Pleasures and Perils in the US Marshals Service

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Pleasures and Perils in the U.S. Marshals Service Author Name Institutional Affiliation Abstract Federal law enforcement, is a risky occupation, yet related agencies do not show reports of man shortage. In fact, many are still trying their luck into the US Marshals Service despite distressing news of disreputable acts and casualties.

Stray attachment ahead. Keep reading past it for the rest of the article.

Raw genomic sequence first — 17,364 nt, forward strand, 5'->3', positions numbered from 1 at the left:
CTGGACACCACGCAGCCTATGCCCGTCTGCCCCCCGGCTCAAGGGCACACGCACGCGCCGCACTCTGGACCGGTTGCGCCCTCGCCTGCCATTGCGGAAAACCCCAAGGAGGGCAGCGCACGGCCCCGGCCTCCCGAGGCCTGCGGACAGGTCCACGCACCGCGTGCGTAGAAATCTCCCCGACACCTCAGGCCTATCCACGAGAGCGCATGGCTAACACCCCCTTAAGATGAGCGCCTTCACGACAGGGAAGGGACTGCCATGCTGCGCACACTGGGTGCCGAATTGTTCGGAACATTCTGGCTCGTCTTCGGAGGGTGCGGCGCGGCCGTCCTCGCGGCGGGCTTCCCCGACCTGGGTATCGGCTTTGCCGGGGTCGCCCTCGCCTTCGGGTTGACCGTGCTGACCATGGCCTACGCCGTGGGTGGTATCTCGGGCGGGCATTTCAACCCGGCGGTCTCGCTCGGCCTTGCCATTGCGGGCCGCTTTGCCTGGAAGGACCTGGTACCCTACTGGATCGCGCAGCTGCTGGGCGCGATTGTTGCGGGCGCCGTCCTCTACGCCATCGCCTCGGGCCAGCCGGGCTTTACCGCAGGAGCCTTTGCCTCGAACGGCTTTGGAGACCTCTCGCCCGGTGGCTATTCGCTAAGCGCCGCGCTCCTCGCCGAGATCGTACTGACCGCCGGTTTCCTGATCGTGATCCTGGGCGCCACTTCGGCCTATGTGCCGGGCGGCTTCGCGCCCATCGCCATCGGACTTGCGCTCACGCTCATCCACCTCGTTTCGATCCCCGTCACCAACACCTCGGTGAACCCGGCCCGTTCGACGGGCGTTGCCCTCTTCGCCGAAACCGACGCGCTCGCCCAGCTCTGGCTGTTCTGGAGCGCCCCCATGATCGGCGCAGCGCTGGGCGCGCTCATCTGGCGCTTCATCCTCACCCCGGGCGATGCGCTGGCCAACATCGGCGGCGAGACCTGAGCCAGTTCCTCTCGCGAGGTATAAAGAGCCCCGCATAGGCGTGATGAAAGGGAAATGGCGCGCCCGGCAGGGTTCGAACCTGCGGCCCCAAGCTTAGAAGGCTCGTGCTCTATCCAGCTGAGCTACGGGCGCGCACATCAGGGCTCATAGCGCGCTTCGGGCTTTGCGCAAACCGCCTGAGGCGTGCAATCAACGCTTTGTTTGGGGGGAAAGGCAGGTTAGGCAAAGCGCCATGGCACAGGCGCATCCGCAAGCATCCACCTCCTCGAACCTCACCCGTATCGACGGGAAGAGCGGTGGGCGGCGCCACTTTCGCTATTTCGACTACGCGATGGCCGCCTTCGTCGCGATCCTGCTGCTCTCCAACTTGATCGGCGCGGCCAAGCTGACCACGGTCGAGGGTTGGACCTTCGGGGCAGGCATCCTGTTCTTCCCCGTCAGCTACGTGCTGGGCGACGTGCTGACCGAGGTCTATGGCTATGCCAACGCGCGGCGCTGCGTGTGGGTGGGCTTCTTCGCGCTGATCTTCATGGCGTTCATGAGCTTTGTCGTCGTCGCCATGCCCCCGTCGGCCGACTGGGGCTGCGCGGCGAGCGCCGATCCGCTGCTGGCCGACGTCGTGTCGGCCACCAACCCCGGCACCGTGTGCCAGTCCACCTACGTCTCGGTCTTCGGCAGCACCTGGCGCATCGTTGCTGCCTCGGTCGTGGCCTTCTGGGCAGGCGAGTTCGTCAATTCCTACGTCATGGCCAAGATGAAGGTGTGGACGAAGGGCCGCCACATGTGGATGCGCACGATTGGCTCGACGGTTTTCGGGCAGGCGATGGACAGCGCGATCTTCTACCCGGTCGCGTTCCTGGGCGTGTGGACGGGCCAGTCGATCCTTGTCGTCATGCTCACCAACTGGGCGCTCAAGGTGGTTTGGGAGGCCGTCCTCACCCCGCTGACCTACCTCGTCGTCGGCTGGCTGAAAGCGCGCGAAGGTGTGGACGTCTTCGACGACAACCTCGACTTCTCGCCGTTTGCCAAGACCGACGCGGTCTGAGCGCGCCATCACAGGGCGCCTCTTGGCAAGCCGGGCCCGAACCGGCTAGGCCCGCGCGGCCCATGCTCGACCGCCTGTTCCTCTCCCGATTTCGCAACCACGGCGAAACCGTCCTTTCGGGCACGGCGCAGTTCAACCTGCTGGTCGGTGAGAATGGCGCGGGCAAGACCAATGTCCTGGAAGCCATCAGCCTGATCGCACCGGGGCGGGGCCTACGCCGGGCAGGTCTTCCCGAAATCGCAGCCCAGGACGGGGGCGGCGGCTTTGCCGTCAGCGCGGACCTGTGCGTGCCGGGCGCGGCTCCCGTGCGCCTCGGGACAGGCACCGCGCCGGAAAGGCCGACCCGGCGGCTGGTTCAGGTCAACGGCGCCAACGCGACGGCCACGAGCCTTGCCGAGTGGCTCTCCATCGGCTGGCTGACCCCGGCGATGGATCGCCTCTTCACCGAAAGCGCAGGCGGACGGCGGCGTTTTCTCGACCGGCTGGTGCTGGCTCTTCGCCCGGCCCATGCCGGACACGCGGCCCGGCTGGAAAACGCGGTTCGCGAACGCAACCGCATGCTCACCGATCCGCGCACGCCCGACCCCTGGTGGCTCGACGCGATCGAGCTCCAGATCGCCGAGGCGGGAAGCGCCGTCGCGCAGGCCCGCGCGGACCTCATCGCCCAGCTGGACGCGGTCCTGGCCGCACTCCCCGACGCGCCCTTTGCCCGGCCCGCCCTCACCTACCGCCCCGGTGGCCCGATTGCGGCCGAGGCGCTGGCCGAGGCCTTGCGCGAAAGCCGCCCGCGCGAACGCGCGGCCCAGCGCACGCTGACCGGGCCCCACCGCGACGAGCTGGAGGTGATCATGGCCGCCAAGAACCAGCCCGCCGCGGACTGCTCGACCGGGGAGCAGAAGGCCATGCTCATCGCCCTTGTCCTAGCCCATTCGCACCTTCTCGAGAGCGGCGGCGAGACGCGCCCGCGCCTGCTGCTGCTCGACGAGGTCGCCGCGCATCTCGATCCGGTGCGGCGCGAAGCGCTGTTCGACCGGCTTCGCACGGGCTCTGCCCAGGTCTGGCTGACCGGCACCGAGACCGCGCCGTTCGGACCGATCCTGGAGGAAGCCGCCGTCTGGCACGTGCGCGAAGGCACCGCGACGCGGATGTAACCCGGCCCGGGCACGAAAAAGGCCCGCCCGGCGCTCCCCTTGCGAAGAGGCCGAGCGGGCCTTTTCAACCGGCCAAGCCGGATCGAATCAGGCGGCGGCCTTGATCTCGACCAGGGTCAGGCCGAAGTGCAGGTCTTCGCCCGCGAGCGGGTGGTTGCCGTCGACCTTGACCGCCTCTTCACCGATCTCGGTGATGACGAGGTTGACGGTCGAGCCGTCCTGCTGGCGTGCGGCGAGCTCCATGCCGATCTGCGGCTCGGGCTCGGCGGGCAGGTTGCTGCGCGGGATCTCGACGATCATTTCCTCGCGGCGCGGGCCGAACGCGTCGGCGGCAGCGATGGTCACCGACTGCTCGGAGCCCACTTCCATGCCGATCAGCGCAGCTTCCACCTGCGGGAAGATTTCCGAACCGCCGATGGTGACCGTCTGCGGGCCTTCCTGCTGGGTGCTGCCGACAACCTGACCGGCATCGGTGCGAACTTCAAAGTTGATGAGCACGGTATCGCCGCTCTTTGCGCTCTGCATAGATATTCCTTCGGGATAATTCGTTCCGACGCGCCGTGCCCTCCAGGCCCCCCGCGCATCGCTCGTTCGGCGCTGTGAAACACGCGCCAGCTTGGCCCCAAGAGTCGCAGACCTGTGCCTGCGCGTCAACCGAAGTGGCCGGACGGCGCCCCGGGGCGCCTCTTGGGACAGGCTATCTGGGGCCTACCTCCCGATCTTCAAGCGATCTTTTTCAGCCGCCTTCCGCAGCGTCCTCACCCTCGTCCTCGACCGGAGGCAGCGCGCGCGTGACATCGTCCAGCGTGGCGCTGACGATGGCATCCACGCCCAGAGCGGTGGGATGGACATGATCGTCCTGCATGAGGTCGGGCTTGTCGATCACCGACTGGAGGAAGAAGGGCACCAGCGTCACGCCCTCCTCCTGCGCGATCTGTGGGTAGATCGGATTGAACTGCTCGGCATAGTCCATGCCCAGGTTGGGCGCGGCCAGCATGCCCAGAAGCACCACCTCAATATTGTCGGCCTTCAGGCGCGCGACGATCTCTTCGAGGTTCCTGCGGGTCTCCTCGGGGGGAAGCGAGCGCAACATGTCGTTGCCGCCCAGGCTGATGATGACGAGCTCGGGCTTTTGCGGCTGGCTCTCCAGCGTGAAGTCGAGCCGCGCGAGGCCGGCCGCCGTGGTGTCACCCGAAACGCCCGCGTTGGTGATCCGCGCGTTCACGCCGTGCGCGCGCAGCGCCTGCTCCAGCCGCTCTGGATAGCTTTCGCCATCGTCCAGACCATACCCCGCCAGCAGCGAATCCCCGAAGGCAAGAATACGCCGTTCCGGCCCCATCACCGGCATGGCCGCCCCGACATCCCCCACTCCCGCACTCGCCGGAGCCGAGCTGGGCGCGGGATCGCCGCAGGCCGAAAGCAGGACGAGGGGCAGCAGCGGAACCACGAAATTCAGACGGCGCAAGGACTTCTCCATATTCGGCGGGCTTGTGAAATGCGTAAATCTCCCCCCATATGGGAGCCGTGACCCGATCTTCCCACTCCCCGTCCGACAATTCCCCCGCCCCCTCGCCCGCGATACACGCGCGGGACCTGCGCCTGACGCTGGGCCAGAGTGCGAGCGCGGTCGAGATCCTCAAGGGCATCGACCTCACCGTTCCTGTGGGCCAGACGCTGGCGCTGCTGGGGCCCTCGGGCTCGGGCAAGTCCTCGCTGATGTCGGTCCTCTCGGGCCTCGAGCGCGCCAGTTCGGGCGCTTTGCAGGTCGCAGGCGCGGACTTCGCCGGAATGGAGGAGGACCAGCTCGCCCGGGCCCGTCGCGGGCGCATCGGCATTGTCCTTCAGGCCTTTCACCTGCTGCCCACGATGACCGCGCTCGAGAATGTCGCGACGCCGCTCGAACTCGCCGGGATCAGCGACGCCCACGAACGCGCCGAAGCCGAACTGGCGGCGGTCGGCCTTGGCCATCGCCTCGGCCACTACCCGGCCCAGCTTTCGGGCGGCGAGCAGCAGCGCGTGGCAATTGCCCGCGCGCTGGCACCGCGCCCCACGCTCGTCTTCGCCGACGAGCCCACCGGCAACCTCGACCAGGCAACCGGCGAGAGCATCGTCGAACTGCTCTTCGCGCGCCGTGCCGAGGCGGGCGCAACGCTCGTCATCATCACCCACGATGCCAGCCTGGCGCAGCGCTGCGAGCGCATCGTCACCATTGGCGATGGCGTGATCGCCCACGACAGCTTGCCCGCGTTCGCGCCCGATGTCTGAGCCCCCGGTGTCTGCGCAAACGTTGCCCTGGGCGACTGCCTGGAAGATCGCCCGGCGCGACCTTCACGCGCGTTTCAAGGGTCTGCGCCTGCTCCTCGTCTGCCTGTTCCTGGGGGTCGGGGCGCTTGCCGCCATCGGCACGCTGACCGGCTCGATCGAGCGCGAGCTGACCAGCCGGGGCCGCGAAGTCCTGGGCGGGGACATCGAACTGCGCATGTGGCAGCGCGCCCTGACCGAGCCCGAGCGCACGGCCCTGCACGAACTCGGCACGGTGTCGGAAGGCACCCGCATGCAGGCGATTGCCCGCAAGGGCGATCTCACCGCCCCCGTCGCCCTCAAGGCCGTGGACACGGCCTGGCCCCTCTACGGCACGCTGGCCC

Online data and statistics are utilized to justify the points stated. Pleasures and Perils in the US Marshals Service The pursuit of a career is not easy; nor is its continuance. In most cases, years of education and some amount of rigorous training will have to be completed before anyone can get a hold of the title desired. Certain positions may even necessitate a passing grade in civil examinations or landing ahead of the class. Moreover, while there is no profession that is entirely hazard-free, many pose a risk to life and present links to a range of adversities that will take real dedication to cope with. The life of a federal law enforcer, particularly a United States Marshal, is a clear depiction of a career that is both hard-earned and gruellingly preserved. Being the enforcement arm of the United States federal courts, the duties of these officers typically involves protection of judicial officers, transport of prisoners, handing out arrest warrants, and apprehending law offenders. According to John Gibbons, US Marshal for Massachusetts, the marshal’s service weighs many issues when moving prisoners and regularly changes travel routes based on factors such as weather, threat levels, traffic patterns or other significant events that may be happening in the area (Ring, 2011). ...
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